A compulsion took hold of me, had to keep typing, had to keep searching. I found an interesting site from the past (IcyBrian.com). Coincidentally that site got me thinking since a review on the site despairs about how the Final Fantasy IV rerelease for the PSX could not be updated to the graphics of FF VII, the crazy things we believed a decade ago.
In a decade’s time, if I come across a noughtie site, if don’t think that it would be a similar experience. For one thing, the done things when it comes to site layouts – thanks to relentless focus on search optimisation – has changed so that searching through the method of the simple following of hyperlinks no longer feels so easy and as sweet. If you come to this blog in ten years time, then your best port of call would be to use the search function. However, if you do that it would be a surprise if you discover that I’ve done a post on Photopia. You’re unlikely to search for it, and once all reference to it is off the first page you’ll have no clues to its existence.
Perhaps that is a function of the constant updates that named this blog post, that there is simple too much content for the manual – serendipity abetting – search function. However, one of the websites that I was mad about when I was an infant was RPGClassics.com. That has a huge amount of content, but one searches through it manually meaning that if looking for information on one game, you’ll learn that they also have shrines on things you’d never heard of before.
Does this form of serendipity help people expand their horizons and keep people out of their comfort zones? Maybe a little. What I think would cause a bigger difference is that a world without constant updates, where web pages are more static, one’s desire for novelty will force them out to seek. Nowadays, I can (more or less) sit stagnantly on the web on a couple of web pages and a couple of communities. When I was younger, I had to risk clicking on some new site to avoid the crushing boredom, but perhaps that was because I was younger.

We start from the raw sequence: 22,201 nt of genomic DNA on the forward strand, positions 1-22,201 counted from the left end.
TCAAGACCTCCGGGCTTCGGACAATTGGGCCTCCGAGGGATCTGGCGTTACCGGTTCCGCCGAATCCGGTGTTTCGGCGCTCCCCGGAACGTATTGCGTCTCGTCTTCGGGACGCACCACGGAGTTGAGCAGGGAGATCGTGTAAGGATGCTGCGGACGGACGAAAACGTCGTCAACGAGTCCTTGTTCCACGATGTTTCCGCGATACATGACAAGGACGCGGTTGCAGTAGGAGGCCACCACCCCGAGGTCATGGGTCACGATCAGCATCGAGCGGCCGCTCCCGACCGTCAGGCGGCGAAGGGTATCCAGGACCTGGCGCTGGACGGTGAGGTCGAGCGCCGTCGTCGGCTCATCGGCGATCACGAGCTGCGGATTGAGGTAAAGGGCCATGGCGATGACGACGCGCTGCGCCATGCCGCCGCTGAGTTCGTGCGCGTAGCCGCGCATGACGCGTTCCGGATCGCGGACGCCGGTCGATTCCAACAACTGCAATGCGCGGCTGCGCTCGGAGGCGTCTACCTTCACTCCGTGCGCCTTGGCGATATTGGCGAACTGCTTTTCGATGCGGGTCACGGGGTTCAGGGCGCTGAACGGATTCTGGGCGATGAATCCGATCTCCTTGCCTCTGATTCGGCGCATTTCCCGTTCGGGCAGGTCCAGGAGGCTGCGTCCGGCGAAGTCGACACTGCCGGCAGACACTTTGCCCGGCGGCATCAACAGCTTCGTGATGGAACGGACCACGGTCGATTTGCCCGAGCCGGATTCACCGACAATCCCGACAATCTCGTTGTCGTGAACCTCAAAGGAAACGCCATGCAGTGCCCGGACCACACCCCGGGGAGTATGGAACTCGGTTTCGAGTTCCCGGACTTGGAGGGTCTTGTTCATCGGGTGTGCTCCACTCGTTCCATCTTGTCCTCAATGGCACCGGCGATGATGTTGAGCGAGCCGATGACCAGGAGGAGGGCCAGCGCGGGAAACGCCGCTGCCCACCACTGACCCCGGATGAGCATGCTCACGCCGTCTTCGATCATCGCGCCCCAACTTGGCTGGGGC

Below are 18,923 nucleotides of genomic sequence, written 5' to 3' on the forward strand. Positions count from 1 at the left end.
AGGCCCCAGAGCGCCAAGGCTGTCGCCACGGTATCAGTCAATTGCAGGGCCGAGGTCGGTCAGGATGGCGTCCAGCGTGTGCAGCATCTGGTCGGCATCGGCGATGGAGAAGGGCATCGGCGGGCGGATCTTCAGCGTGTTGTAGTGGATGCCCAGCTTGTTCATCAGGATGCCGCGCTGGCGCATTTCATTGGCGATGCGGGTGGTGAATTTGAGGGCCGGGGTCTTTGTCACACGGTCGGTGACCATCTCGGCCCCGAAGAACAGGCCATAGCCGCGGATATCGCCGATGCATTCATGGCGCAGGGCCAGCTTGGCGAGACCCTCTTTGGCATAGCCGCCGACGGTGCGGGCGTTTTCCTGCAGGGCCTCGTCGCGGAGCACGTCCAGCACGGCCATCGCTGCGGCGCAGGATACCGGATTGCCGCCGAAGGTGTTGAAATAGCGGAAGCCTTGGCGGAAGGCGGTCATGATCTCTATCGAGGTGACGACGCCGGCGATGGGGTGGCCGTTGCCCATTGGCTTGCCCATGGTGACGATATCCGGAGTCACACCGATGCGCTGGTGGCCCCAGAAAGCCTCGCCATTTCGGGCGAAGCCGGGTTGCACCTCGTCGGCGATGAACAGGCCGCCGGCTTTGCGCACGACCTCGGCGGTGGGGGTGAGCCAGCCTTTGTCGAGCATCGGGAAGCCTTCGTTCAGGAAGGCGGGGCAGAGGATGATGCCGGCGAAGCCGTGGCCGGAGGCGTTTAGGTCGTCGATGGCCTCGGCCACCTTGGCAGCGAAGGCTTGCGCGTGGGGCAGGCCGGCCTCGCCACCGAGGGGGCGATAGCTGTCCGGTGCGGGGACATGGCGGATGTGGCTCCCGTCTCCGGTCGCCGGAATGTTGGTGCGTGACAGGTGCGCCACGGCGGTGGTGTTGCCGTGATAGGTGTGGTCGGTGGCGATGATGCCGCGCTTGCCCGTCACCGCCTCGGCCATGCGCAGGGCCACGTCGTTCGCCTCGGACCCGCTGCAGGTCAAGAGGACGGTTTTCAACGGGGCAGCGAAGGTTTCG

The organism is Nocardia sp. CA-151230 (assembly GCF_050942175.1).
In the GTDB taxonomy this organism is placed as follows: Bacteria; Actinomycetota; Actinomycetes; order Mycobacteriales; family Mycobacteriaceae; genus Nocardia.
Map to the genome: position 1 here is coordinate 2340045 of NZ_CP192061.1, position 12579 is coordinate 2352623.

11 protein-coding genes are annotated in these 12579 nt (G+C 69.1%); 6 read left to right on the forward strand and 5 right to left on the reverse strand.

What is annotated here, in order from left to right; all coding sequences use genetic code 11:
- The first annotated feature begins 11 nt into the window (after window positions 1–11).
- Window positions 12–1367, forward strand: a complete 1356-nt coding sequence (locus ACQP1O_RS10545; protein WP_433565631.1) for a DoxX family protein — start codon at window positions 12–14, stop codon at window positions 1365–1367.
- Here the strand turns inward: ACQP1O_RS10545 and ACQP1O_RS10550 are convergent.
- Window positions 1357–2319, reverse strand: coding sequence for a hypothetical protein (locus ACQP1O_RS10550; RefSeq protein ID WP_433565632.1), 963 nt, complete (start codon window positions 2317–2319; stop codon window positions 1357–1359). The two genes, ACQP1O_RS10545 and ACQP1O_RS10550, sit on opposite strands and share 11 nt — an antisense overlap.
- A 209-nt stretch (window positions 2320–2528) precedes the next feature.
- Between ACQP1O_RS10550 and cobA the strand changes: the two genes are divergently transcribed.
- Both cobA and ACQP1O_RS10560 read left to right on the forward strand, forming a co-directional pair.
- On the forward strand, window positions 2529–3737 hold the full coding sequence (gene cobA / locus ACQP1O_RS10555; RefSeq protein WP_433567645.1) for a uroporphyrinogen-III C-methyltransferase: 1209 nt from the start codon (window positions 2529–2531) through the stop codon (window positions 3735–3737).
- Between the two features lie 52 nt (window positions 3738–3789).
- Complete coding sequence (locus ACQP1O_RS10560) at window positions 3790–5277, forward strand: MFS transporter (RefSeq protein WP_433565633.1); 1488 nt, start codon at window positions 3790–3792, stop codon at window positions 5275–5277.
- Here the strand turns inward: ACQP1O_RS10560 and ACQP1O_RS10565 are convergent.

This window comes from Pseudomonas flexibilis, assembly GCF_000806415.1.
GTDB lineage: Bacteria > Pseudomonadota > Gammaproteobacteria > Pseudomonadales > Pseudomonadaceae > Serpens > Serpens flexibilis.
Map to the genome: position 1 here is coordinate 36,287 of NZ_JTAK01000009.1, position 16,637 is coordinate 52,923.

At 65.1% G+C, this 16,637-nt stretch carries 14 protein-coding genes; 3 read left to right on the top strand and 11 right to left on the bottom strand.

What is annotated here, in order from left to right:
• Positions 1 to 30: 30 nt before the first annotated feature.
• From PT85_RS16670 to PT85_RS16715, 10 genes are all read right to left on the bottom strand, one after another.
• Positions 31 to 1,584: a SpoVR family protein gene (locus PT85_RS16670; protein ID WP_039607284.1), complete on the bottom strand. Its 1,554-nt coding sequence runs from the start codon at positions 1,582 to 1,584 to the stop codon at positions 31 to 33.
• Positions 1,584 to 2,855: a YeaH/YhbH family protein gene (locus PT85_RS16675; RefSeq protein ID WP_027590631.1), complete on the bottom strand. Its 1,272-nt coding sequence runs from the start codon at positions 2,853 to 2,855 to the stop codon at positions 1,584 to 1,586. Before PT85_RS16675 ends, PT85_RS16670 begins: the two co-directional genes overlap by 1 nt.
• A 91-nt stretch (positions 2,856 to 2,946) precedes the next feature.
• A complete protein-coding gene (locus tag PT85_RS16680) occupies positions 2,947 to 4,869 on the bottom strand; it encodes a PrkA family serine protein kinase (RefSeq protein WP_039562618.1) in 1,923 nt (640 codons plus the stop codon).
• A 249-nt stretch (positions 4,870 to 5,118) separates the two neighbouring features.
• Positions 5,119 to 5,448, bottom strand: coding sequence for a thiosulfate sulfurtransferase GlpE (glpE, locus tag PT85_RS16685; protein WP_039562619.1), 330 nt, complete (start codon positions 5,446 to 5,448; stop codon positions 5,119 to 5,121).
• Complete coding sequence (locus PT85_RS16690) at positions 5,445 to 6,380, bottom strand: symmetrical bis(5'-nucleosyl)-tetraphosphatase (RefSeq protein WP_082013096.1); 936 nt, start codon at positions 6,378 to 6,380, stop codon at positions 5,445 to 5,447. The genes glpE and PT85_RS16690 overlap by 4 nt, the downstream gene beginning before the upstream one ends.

One thing I can say, is that I smiled joyously when I found on my searching the grand list of RPG cliches in the exact form I spent days reading it, as I put my browser of ‘Work Offline’ since the internet was down, including that same lonely picture. I think SEO makes a big difference to the web today than in yesteryear, but the reliability of the internet also plays a part; plus stuff like wikis are a technological improvement that might not match my tastes.
Of course, this is all without mentioning the great difference between today and yesterday: Tiles.
Our contemporary games are subject to constant updates. Do the two facts have more in common than simple choices of language? Yes, nobody would deny that the piecemeal improvements after being released of the modern game is a function of the reliability of internet connectivity. It also keeps away from that frozen nostalgia. When it does exists it is less a marble monument to marvellousness, like that list of cliches, but a lifeless lair like Pompeii.
Speaking of cliches.